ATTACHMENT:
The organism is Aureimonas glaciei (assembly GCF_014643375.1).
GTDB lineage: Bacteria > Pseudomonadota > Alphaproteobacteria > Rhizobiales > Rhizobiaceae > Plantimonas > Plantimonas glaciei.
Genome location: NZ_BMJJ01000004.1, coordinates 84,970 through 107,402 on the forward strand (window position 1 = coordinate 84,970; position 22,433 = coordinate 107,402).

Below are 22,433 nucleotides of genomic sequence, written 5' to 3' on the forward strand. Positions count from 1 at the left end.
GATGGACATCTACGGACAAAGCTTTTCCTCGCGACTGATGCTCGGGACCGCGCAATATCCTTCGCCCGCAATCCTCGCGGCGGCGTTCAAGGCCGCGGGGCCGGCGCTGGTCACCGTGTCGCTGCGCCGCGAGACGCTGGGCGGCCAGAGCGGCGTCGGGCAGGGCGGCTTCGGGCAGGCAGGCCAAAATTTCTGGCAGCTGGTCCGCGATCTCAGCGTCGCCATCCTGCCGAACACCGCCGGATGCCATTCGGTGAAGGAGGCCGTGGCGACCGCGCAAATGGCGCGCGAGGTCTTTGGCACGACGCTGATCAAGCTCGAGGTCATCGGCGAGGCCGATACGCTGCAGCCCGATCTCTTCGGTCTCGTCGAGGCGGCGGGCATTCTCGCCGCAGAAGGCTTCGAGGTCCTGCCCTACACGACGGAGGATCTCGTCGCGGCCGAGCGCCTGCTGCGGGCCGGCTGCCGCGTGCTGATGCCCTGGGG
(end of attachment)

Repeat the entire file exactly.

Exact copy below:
The organism is Aureimonas glaciei (assembly GCF_014643375.1).
GTDB lineage: Bacteria > Pseudomonadota > Alphaproteobacteria > Rhizobiales > Rhizobiaceae > Plantimonas > Plantimonas glaciei.
Genome location: NZ_BMJJ01000004.1, coordinates 84,970 through 107,402 on the forward strand (window position 1 = coordinate 84,970; position 22,433 = coordinate 107,402).

Below are 22,433 nucleotides of genomic sequence, written 5' to 3' on the forward strand. Positions count from 1 at the left end.
GATGGACATCTACGGACAAAGCTTTTCCTCGCGACTGATGCTCGGGACCGCGCAATATCCTTCGCCCGCAATCCTCGCGGCGGCGTTCAAGGCCGCGGGGCCGGCGCTGGTCACCGTGTCGCTGCGCCGCGAGACGCTGGGCGGCCAGAGCGGCGTCGGGCAGGGCGGCTTCGGGCAGGCAGGCCAAAATTTCTGGCAGCTGGTCCGCGATCTCAGCGTCGCCATCCTGCCGAACACCGCCGGATGCCATTCGGTGAAGGAGGCCGTGGCGACCGCGCAAATGGCGCGCGAGGTCTTTGGCACGACGCTGATCAAGCTCGAGGTCATCGGCGAGGCCGATACGCTGCAGCCCGATCTCTTCGGTCTCGTCGAGGCGGCGGGCATTCTCGCCGCAGAAGGCTTCGAGGTCCTGCCCTACACGACGGAGGATCTCGTCGCGGCCGAGCGCCTGCTGCGGGCCGGCTGCCGCGTGCTGATGCCCTGGGG